California Native History Contexts

In recent months I have been delving into records of the California Superintendency. I have studied several California tribes in the past, namely the Tolowa and Shasta tribes, and my master’s paper was about the Tolowa Fish Camp at Indian beach. I have not taken the time previously for much more reading about California Natives because I know its a big state with a complex history. I have had my hand full with the 60 tribes of western Oregon. But going through federal microfilm for the California Superintendency, from the beginnings of United States Indian affairs is quite instructive. The … Continue reading California Native History Contexts

General Wool in California

The following is a series of statements by General John E. Wool and his underlings in the 1850s, from their administrative moorings in Benecia, California, the offices of the Department of the Pacific. General Wool was in this time pacifying California for settlers, working on arrangements with Mexico following the Spanish-America War, and also dealing with the new territories on the west coast, Oregon, and Washington and Utah. In this territory there were innumerable tribes of Native peoples, and a huge number of American immigrants who flooded the territories in the tens of thousands causing numerous conflicts with the tribes. … Continue reading General Wool in California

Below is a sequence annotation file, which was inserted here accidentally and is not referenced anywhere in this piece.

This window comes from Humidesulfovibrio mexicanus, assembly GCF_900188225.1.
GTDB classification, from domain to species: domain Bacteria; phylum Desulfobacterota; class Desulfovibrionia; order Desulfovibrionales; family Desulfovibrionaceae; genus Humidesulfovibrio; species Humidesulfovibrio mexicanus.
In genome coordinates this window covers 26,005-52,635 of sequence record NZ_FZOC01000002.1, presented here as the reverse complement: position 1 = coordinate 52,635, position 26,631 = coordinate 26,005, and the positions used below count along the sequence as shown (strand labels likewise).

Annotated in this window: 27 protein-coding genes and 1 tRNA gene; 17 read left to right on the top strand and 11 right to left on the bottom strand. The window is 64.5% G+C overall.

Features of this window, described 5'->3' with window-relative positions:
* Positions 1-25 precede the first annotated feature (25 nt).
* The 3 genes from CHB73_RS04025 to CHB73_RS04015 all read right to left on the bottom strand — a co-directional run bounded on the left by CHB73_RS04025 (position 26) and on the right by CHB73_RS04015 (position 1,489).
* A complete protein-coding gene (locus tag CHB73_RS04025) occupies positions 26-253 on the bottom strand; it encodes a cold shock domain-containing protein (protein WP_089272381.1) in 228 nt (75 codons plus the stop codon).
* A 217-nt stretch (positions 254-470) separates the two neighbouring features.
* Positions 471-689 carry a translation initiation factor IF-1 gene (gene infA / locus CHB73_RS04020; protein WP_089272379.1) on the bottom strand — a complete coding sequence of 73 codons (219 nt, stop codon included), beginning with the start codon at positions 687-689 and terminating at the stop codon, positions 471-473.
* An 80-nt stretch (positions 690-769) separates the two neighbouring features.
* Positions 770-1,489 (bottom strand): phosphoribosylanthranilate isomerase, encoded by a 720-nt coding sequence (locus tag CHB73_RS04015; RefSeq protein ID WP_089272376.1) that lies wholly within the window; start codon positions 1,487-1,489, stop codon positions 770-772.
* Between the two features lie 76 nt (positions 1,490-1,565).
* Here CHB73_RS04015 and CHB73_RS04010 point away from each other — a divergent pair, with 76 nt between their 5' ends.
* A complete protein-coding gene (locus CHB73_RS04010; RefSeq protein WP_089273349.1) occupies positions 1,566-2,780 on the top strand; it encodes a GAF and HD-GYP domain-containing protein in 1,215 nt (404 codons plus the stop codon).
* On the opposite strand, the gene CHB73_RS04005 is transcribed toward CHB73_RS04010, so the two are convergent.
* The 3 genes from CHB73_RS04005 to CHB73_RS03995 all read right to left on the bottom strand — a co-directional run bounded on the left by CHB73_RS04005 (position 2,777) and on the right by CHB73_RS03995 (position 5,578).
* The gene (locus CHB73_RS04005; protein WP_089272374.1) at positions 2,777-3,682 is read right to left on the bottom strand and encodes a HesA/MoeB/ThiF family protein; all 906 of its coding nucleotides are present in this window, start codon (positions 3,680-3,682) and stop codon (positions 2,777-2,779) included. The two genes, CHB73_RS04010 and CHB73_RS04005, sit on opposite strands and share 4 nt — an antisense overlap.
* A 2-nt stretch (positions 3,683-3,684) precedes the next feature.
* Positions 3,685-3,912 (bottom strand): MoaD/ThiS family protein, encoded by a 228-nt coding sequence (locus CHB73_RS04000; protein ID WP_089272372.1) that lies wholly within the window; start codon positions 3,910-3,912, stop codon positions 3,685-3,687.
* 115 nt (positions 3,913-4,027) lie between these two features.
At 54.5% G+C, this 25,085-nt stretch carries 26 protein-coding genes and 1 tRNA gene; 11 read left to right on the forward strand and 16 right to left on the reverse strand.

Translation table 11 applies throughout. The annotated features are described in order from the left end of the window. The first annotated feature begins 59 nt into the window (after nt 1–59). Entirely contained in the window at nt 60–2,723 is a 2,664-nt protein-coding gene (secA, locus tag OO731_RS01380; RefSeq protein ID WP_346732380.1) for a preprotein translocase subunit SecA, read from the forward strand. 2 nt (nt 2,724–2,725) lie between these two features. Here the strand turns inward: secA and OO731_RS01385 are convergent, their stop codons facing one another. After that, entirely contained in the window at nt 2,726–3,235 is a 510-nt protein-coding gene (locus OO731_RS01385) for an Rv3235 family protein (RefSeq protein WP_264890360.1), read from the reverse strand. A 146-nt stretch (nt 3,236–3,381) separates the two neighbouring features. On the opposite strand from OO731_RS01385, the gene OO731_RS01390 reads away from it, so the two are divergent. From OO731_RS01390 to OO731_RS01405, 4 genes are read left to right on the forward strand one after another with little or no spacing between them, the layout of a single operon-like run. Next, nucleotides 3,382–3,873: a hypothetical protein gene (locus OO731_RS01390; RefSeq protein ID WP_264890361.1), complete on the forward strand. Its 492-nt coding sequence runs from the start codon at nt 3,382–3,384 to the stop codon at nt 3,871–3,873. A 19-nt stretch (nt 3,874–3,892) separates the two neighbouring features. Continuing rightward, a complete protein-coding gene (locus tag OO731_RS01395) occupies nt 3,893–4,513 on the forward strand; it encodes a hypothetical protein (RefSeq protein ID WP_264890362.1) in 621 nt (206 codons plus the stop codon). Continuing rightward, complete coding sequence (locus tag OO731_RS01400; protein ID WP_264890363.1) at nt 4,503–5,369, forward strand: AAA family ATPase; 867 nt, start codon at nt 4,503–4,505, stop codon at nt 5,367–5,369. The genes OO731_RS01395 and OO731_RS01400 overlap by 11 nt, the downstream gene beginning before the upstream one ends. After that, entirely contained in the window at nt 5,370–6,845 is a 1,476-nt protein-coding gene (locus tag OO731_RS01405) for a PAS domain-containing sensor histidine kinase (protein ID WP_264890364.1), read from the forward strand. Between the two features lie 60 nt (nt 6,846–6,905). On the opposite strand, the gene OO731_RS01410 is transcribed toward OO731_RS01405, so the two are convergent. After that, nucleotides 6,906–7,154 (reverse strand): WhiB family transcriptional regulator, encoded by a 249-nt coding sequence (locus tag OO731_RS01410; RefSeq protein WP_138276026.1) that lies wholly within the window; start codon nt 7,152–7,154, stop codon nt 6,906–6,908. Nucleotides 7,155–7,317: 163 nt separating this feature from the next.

Causes of the 1853 Rogue River War

The first Rogue River War was a series of skirmishes and battles between mainly gold miners and the tribes. The miners had no regard for the tribes and tended to treat them badly. Some miners, the worst of the bunch, would murder native men on sight and take native women to rape them. It’s very hard to find the ultimate beginning of the conflicts, but it likely resides in the treatment of the tribes, and the histories from the 1840s of white encroachment into the region seeking gold riches. Other white men established settlements on the coast in both California … Continue reading Causes of the 1853 Rogue River War

Ka’hosadi Shasta Peoples of Oregon and California

Chief John, Tecumtum, was the leader of the Rogue River Confederacy for over a year in southwestern Oregon. The Confederacy formed when tribal bands on the Table Rock Reservation were attacked by Americans seeking to punish and exact retribution on the Indian there for previous battles, skirmishes, and petty thefts in the region. The region of southwestern Oregon and northern California was a conflict zone for about eight years by 1856 with settlement and gold mining causing numerous territorial conflicts in the region. Gold miners, in particular, were apt to make a try at gold mining for a year or … Continue reading Ka’hosadi Shasta Peoples of Oregon and California

Treaty with the Chasta, Negotiated November 18, 1854, Ratified March 3, 1855

The Treaty with the Chasta was signed on November 18, 1854, ceding a good portion of the Illinois and Rogue River areas, west of the Rogue Valley, to the United States. The Chasta, or Chasta Costa, were athabaskan speakers, like the Tututni, Upper Umpqua, and Tolowa Deeni peoples of the region. The Athapaskans are theorized to have been one of the more recent migrations into the area, perhaps 1200 years previously. Tolowa Deeni oral history suggests they migrated with canoes from the frozen north, landed at Yontocket (Burnt Ranch) a village site just south of the Smith River in Northern … Continue reading Treaty with the Chasta, Negotiated November 18, 1854, Ratified March 3, 1855